If you are a parent, you undoubtedly understand the importance of leaving your children with only responsible, ethical and caring babysitters. Your ex-spouse, though, may be a bit more cavalier. Still, according to Psychology Today, the babysitter you use can have a significant effect on your children’s physical, mental and emotional well-being.
Unfortunately, if you and your former partner share custody of your children, you are going to have to defer to his or her parenting style during your non-parenting time. Nevertheless, by putting a first right of refusal clause into your custody agreement, you may be able to keep your ex from picking an irresponsible babysitter.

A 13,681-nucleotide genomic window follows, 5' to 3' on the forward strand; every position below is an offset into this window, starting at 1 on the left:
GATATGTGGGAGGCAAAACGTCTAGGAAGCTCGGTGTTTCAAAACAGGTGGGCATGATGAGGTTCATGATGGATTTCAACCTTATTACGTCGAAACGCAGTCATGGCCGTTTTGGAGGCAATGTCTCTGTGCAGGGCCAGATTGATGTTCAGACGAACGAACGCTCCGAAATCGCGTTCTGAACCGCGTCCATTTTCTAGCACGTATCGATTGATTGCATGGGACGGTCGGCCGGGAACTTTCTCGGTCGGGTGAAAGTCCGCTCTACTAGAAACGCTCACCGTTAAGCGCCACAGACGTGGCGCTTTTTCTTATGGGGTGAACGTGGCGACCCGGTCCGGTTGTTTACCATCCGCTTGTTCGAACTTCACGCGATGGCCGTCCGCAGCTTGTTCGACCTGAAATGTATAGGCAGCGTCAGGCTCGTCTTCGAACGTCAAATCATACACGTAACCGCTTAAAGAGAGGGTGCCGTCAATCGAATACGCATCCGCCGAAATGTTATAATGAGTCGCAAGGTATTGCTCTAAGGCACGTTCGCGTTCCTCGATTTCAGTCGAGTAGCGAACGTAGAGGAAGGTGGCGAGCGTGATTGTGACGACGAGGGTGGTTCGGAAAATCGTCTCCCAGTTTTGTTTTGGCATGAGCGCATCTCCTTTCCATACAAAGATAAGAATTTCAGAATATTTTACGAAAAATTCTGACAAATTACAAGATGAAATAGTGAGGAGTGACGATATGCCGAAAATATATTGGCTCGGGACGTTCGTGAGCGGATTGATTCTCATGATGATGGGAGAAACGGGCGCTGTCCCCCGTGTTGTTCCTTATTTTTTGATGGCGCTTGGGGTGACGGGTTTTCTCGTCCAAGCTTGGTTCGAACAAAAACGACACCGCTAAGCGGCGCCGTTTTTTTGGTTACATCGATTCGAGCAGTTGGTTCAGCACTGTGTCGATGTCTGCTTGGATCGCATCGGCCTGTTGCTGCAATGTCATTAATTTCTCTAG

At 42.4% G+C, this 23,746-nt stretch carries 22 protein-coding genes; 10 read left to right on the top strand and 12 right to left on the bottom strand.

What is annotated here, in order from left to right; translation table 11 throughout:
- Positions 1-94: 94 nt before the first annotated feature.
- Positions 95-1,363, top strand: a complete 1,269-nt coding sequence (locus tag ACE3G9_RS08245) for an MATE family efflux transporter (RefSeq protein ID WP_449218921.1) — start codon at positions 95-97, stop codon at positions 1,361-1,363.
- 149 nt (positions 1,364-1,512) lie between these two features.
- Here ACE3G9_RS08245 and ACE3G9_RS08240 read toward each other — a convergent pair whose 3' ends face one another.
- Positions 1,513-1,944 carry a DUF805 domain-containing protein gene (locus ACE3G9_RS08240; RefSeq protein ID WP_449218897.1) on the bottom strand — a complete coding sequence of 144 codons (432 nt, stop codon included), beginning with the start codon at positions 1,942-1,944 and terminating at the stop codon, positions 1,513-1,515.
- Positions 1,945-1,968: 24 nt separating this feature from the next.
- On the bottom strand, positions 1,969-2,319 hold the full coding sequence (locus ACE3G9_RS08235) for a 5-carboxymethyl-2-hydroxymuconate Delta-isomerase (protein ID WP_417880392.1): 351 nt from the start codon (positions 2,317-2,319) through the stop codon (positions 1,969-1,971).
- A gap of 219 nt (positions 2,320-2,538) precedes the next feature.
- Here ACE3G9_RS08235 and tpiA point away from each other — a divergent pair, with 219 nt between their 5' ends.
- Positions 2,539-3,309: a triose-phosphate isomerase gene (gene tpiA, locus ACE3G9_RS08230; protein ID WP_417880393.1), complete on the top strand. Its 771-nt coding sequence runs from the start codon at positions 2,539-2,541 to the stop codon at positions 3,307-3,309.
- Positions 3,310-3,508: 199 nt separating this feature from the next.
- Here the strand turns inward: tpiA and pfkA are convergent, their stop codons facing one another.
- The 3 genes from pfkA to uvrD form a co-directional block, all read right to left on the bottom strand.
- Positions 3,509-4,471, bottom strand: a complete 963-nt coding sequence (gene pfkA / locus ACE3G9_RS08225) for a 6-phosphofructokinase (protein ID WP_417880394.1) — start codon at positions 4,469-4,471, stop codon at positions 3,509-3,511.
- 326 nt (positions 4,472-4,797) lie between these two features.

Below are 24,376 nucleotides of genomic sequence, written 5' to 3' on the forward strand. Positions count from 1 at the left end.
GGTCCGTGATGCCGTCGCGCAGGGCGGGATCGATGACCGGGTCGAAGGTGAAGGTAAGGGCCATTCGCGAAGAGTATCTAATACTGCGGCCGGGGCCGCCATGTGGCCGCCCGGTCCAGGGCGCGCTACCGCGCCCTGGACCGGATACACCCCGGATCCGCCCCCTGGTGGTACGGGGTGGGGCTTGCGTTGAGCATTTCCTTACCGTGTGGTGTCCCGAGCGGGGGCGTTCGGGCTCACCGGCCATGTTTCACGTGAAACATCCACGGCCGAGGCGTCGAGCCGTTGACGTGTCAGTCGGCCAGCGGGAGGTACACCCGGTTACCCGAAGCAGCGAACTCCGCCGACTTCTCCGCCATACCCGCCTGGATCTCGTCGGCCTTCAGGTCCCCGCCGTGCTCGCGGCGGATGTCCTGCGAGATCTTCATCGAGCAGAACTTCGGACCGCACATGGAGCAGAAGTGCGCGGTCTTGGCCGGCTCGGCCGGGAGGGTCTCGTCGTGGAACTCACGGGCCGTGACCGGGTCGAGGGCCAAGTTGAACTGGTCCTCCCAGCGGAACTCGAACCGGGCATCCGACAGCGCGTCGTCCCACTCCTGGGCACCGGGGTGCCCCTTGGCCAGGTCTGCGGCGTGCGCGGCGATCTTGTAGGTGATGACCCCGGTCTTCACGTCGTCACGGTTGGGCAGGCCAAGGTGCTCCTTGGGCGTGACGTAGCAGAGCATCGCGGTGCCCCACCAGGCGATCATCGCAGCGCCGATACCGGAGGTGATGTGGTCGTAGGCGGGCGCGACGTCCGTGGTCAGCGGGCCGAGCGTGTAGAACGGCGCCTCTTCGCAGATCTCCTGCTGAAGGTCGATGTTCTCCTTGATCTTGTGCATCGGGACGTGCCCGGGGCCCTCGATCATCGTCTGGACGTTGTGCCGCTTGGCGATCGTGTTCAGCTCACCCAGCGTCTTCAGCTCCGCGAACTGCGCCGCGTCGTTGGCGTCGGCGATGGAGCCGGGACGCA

What does a first right of refusal clause do?
In simple terms, a first right of refusal clause requires your ex to ask you to babysit when he or she is not able to watch the kids during his or her parenting time. Accordingly, not only does a first right of refusal clause allow you to maintain some control over who watches your children, but it might also give you more time with your kids.
Do you have to agree?
Even though your ex-spouse must ask you to babysit before asking anyone else, a first right of refusal clause does not require you to babysit. If you are unwilling, unavailable or otherwise unable to babysit, you have the option of declining. Still, to comply with your custody agreement, your ex-spouse must give you the opportunity either to agree to babysit or to reject the task.
Ultimately, if your ex-spouse surrounds himself or herself with irresponsible or unsavory individuals, having a first right of refusal is sure to put your mind at ease.